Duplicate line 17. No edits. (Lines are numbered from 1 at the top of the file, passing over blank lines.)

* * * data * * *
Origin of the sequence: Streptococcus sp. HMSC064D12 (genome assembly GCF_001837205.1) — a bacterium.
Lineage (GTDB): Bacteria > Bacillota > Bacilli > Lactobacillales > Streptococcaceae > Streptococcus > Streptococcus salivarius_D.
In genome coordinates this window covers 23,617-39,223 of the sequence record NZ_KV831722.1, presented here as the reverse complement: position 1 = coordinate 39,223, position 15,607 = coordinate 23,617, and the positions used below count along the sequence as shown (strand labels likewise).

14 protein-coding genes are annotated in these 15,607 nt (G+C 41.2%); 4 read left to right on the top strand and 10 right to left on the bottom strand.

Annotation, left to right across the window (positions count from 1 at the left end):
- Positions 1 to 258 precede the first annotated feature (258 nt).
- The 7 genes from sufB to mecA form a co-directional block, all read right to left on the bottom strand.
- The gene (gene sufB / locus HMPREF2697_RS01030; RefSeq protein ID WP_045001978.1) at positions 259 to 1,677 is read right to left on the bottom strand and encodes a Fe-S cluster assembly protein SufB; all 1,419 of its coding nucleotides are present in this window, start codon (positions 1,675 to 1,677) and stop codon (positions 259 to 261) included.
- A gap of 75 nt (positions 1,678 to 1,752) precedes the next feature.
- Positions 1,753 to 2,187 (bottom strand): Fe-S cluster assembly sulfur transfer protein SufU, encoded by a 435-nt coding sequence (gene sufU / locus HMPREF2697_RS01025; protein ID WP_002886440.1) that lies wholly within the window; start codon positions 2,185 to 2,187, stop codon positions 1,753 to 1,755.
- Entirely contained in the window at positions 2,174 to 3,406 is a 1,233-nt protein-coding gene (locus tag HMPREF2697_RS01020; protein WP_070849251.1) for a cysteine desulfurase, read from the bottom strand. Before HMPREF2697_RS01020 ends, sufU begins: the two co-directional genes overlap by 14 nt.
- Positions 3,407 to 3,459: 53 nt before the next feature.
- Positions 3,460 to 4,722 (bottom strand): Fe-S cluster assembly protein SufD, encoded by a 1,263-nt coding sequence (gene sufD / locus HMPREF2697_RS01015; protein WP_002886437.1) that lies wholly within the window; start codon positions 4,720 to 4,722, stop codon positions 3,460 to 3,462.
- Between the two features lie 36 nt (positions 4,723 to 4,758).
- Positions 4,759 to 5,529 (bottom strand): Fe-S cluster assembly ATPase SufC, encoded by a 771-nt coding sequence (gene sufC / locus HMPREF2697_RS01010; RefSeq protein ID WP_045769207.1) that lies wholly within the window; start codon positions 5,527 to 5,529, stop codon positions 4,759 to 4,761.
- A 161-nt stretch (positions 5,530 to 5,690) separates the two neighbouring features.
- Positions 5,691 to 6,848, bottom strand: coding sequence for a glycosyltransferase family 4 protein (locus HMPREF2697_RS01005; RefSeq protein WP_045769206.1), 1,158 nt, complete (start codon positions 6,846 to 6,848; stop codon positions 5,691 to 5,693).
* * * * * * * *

- Positions 5,691 to 6,848, bottom strand: coding sequence for a glycosyltransferase family 4 protein (locus HMPREF2697_RS01005; RefSeq protein WP_045769206.1), 1,158 nt, complete (start codon positions 6,846 to 6,848; stop codon positions 5,691 to 5,693).